NMOSD (neuromyelitis optica), formerly known as Devic's syndrome, is a rare, severe central nervous system disorder with an autoimmune background and aggressive course. NMOSD is characterized by pathological foci within the optic nerves, spinal cord and brain, leading to symptoms such as visual disturbances (up to and including total blindness), hemiparesis and/or severe pain in the extremities (affecting only the legs or both legs and arms), sensory disturbances, or sphincter disorders, among others. These symptoms do not have to occur at the same time, and the disease in most cases is projected. Each flare leaves a large neurological deficit, leading to disability and, in extreme cases, can even lead to death.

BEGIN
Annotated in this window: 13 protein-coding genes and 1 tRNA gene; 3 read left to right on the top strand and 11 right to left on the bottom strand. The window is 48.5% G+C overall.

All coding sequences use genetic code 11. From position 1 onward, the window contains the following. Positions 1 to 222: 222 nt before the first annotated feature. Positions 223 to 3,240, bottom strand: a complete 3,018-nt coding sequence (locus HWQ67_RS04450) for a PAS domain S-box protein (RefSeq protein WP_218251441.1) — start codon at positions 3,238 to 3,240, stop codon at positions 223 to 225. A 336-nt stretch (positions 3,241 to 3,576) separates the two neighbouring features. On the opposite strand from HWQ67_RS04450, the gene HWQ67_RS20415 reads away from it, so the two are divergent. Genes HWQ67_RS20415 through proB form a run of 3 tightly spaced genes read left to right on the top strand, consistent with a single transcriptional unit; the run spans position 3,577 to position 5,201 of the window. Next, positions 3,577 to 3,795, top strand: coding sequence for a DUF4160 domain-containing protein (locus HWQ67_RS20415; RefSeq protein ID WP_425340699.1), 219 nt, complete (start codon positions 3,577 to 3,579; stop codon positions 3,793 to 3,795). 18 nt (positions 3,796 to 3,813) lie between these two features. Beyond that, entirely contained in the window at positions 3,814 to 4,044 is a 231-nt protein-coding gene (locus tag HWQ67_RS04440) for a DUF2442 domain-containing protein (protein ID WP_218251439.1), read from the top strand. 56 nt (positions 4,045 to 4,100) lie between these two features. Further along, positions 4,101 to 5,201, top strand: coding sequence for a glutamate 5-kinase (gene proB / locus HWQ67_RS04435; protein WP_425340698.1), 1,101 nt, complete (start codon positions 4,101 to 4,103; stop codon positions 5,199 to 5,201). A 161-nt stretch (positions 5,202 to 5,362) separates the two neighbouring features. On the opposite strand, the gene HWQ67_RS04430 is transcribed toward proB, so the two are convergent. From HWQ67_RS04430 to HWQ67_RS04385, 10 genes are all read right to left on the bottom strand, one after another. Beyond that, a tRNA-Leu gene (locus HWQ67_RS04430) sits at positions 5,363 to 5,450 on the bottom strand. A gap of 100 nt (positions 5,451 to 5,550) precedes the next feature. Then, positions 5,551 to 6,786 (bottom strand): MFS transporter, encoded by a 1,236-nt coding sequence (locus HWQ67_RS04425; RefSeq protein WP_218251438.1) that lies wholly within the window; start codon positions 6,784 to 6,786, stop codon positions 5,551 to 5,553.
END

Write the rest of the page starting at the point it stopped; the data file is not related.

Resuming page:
As experts point out, despite the diagnostic criteria defined in 2015, early and correct diagnosis of NMOSD can sometimes be difficult in clinical practice. Patients
with symptoms suggestive of NMOSD should be serologically tested for the presence of antibodies to aquaporin 4 (AQP4-IgG) in serum, preferably by cell-based assay (CBA), which is the most sensitive method. These antibodies are present in the majority of people with NMOSD (about 80% of patients), hence they are a specific diagnostic biomarker. In patients with confirmed presence of AQP4-IgG, i.e. the so-called seropositive patients, for the diagnosis of NMOSD it is sufficient to find clinical features of involvement of at least one of the following structures of the central nervous system: the optic nerve, spinal cord,areapostrema, brainstem or intercerebrum, and to exclude other diseases that may give similar symptoms, primarily multiple sclerosis (e.g. by pe...